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3 Fundamentals of Meal Prep

A consistent food preparation, storage, and organization strategy is essential in executing our nutrition plans successfully.

1 | ENVIRONMENT


The first piece in executing a consistent prep strategy is to create and consistently maintain an optimal environment in the kitchen and pantry.


Essentially we’re looking to create a professional kitchen feel in our kitchen. Clean, organized, and full of quality whole foods. Quality storage containers for dry and cooked foods are a must. A best practice may be to remove tempting foods or foods that directly conflict with our goals.


2 | SCHEDULE


Secondly, we schedule a block of time in our week when we’ll complete the cooking portion of our prep. How we spend our time is a great indication of what our priorities are. If we truly care about making incredible, whole food easily accessible then we’ll take the time to prepare and store it into our schedule. It should become a non-negotiable element of our week.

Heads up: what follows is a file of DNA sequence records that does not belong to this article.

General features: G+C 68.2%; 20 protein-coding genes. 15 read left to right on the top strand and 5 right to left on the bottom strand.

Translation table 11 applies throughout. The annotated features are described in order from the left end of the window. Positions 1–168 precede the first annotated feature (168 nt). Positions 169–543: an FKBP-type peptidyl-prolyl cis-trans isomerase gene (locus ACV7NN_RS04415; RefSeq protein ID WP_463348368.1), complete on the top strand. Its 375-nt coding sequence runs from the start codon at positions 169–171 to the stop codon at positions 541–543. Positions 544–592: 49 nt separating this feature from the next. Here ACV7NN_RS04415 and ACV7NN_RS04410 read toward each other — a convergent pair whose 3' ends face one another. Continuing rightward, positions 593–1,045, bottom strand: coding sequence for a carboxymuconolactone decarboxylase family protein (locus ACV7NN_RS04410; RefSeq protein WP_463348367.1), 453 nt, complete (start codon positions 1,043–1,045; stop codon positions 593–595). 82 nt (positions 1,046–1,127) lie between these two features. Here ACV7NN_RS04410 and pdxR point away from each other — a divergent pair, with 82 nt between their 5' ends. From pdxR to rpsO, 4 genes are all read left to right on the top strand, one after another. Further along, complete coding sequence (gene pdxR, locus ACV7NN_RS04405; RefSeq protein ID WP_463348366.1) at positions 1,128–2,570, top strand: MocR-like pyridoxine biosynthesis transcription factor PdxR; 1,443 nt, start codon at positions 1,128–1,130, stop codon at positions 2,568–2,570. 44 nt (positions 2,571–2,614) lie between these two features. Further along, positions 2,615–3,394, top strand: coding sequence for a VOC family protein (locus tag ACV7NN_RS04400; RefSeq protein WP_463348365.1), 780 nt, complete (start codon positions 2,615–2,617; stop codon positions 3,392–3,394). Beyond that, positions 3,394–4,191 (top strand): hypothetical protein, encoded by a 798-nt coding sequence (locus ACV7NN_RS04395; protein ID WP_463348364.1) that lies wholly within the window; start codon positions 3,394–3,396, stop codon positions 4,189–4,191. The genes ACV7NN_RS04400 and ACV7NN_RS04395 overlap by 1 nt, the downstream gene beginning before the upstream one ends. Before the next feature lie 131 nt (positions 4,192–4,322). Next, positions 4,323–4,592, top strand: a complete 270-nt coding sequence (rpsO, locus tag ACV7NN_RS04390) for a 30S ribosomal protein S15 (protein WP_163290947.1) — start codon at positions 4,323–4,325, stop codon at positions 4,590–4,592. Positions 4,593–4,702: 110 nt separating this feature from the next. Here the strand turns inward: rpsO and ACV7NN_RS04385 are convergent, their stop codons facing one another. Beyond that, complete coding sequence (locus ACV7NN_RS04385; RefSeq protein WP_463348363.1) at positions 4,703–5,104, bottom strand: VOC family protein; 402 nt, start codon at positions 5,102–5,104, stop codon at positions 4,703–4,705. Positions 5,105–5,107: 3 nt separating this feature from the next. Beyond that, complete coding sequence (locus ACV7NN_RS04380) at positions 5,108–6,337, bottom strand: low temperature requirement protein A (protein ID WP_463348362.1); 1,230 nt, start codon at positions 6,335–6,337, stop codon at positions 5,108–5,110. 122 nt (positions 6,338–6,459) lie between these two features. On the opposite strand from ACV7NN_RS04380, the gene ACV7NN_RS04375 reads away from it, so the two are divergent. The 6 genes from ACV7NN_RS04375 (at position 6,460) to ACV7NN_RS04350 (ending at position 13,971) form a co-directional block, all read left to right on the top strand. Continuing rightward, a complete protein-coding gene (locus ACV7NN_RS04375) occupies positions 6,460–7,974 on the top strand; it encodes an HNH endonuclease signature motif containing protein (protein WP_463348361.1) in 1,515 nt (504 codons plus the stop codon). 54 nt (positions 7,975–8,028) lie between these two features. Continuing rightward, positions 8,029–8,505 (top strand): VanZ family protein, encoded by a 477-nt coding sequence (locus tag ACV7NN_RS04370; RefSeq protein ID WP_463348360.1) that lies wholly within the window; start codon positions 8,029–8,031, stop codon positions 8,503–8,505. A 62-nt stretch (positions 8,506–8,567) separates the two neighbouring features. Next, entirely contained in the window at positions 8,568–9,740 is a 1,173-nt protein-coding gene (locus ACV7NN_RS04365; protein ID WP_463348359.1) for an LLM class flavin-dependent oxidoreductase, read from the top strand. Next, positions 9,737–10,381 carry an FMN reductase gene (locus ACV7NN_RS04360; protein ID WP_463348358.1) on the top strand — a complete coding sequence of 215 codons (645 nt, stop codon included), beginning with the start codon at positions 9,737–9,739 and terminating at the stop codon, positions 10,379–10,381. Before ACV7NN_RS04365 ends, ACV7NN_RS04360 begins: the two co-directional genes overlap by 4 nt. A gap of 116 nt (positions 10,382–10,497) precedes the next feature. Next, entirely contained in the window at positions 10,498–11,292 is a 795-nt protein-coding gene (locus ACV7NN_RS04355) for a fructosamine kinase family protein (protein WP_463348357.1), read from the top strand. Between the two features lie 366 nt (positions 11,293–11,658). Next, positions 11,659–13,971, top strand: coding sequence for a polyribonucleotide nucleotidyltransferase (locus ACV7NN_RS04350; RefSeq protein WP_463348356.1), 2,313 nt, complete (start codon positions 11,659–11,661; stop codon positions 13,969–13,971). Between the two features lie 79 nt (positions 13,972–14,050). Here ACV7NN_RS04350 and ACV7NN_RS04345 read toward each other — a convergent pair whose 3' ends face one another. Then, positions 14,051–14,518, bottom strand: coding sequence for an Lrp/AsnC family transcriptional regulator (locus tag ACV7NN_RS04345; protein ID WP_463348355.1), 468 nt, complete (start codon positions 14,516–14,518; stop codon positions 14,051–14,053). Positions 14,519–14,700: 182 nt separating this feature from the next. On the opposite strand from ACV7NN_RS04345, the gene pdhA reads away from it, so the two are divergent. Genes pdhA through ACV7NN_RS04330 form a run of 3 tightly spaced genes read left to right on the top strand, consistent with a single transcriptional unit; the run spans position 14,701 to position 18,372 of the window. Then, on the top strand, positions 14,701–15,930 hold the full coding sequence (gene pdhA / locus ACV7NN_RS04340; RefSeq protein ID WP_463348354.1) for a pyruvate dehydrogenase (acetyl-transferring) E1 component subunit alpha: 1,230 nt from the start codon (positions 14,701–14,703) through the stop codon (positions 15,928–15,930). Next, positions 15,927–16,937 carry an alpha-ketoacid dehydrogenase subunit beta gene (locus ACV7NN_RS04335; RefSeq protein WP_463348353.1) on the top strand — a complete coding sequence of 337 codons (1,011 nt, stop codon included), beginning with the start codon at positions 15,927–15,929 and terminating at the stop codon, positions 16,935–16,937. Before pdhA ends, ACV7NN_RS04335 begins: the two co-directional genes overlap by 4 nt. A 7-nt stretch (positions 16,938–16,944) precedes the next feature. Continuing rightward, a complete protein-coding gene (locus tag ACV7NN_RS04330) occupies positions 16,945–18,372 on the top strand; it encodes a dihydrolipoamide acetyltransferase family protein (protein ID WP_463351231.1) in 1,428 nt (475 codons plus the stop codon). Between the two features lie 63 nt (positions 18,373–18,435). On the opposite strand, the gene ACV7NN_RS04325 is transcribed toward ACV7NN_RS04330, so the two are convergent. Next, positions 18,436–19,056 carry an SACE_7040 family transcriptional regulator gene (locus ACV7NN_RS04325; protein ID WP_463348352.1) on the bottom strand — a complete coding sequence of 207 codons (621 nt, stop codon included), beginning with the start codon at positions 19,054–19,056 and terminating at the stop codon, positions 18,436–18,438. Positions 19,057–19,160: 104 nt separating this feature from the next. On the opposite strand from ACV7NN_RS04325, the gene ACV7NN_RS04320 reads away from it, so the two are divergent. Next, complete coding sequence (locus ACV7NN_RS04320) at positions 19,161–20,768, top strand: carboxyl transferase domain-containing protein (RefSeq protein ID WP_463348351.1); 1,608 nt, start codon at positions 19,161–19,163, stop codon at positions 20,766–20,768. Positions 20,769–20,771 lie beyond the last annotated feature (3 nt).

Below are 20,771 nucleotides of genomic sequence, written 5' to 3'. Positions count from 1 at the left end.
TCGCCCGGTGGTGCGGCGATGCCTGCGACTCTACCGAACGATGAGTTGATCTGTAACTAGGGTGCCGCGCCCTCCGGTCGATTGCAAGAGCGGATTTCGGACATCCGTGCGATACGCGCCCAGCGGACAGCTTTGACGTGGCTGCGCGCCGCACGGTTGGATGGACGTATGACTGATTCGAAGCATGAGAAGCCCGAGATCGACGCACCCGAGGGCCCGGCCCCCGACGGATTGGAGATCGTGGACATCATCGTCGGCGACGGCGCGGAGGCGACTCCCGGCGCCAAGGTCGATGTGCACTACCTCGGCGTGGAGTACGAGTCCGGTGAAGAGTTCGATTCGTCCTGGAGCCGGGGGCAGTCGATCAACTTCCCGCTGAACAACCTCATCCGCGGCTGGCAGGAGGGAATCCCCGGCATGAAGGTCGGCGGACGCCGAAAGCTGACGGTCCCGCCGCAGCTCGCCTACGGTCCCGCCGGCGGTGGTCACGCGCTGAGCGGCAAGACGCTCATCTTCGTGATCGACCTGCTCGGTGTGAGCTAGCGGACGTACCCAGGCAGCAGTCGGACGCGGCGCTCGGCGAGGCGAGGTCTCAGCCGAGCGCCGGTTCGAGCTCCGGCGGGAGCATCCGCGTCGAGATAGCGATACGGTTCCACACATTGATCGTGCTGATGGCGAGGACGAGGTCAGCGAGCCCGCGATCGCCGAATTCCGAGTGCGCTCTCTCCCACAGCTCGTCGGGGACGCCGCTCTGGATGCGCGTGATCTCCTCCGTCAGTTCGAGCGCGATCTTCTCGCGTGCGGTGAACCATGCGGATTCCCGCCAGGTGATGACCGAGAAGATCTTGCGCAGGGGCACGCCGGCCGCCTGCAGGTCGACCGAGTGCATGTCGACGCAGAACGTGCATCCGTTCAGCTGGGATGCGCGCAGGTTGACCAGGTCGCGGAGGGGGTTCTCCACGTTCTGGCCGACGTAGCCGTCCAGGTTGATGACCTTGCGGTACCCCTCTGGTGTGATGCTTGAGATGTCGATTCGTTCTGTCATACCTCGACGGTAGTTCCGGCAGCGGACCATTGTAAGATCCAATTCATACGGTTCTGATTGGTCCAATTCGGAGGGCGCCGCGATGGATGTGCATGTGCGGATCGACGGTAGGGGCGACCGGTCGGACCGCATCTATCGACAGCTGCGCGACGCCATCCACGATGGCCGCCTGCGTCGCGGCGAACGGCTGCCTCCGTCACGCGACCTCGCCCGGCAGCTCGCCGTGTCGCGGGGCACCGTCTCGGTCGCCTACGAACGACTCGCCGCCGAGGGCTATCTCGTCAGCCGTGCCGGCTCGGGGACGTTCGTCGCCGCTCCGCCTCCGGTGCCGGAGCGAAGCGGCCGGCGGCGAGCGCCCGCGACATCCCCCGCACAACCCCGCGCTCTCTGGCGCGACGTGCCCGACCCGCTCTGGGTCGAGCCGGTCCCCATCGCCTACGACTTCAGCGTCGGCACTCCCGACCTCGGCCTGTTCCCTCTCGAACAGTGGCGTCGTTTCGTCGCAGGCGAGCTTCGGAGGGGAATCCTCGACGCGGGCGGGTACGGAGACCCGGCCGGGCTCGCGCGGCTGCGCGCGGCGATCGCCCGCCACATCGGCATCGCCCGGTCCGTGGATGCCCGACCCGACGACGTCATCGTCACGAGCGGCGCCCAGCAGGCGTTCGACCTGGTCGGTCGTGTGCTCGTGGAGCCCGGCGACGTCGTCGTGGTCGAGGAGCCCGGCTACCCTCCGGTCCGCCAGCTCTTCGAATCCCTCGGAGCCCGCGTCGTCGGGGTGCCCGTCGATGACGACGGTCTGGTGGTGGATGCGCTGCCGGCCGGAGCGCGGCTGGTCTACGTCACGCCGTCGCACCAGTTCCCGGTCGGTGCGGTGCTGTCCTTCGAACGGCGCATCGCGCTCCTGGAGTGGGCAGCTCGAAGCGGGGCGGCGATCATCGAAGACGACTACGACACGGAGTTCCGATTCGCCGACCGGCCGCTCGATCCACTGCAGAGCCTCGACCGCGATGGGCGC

3 | STORE & ORGANIZE


Third, we store protein, carbohydrate, and fats separately. This allows for maximum flexibility and freshness throughout the week. We organize our prep in a way that makes sense based on our situation.


Below are suggestions for preparing our Protein, Carbohydrates, and Fats.


PROTEIN | FUNDAMENTALS


Cook protein sources (the sources that need cooking) in bulk between 1-2 times per week. Add variety to the preparation methods to keep things fresh!


Meat sources can be grilled, smoked, seared, sautéed, baked, boiled, air-fried, pressure cooked, slow cooked and more.

With variety in seasonings and preparation methods, we’ll never get bored.


CARBOHYDRATES | FUNDAMENTALS


Carbohydrates are fairly easy to prepare. Certain carbs (white rice, quinoa, potatoes etc.) can be cooked in bulk using a pressure cooker and stored easily. Follow a similar pattern to protein as far as preparation frequenc. 1-2 times a week is usually sufficient. Fruits can be frozen or fresh are are very simple to have on hand.


FATS | FUNDAMENTALS


Fat sources (nuts, butters, and oils) are very similar to carbs in that they are easy to store and have on hand. Organize and plan how to use them.


In summary, we must first start with environment. Optimize it based on our unique needs. Second, we schedule our cooking/prep timeframes. Third, we store and organize our prep in a way that works for us.


When these three fundamentals become a habit, we’ll be well on our way to success in our nutrition.

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